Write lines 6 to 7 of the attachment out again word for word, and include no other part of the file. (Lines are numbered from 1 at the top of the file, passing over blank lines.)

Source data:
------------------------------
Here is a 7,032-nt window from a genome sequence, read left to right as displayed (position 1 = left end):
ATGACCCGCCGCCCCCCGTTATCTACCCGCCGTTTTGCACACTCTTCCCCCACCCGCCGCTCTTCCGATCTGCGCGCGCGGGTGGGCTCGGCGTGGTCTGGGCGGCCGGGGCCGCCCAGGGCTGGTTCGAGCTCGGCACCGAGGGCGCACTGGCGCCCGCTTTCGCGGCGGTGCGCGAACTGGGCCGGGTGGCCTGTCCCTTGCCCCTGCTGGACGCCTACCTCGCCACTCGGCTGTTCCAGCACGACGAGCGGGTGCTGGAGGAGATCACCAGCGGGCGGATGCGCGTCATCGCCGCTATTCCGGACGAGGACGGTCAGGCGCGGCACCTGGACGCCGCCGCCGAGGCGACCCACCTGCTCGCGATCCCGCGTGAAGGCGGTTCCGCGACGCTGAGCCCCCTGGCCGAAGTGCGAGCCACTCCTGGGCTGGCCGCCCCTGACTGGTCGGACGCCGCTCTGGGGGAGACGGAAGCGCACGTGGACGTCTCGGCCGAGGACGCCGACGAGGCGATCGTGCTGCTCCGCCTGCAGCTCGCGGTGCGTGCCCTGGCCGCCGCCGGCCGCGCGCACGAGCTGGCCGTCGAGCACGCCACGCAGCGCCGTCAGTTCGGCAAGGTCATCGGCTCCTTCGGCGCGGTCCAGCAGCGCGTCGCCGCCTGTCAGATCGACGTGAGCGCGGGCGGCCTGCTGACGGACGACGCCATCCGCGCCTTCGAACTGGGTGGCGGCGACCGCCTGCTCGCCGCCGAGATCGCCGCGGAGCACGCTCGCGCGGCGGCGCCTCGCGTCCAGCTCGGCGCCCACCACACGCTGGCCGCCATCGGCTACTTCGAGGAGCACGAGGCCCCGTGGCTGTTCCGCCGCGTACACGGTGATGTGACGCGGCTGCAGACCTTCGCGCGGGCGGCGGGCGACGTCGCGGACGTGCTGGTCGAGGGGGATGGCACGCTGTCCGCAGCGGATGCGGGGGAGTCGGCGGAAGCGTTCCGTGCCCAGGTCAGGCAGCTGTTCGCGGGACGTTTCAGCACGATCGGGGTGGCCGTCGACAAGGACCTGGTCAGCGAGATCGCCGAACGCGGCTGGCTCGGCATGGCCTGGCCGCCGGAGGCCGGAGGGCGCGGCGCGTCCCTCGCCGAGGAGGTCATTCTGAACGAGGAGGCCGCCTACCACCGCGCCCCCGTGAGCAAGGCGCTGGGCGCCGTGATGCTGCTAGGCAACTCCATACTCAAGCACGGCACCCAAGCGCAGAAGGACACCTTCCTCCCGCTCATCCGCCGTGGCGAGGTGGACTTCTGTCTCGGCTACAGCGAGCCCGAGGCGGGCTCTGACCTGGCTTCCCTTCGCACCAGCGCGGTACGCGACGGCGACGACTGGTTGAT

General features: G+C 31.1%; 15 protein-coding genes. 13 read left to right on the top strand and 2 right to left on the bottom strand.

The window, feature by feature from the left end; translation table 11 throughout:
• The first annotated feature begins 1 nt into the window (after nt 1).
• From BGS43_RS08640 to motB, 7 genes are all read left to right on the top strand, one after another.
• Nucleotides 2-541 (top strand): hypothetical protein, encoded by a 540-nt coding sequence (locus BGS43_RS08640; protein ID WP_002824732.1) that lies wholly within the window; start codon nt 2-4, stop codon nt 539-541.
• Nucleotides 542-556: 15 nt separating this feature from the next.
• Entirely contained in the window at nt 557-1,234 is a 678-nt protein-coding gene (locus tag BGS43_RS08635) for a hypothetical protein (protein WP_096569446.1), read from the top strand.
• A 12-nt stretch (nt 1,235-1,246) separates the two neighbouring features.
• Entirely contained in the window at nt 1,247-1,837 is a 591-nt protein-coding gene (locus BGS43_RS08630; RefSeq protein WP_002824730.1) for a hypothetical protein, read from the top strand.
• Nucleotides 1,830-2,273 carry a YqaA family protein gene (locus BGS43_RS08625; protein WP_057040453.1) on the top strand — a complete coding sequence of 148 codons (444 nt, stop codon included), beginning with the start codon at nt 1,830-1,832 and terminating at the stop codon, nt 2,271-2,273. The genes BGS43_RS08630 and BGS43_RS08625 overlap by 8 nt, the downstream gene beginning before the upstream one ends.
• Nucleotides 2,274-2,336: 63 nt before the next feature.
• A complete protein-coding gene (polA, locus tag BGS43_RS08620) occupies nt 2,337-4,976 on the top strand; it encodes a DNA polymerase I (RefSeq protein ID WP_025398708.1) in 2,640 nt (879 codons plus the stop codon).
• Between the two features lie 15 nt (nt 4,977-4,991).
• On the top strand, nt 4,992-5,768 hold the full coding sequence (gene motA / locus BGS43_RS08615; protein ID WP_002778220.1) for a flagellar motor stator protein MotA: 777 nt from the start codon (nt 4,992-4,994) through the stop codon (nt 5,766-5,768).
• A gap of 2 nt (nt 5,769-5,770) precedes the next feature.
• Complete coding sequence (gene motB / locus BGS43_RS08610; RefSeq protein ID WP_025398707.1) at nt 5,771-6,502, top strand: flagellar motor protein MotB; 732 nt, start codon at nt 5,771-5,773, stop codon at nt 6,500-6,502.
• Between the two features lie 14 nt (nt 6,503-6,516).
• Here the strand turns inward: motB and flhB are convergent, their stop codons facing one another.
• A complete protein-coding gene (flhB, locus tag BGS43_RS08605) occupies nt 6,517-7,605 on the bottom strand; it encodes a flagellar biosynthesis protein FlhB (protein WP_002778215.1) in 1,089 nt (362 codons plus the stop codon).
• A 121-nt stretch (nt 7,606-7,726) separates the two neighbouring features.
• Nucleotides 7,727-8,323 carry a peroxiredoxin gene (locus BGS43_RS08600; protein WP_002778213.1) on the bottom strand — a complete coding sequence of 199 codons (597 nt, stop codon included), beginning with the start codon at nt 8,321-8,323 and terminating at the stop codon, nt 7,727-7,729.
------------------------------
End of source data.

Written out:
• From BGS43_RS08640 to motB, 7 genes are all read left to right on the top strand, one after another.
• Nucleotides 2-541 (top strand): hypothetical protein, encoded by a 540-nt coding sequence (locus BGS43_RS08640; protein ID WP_002824732.1) that lies wholly within the window; start codon nt 2-4, stop codon nt 539-541.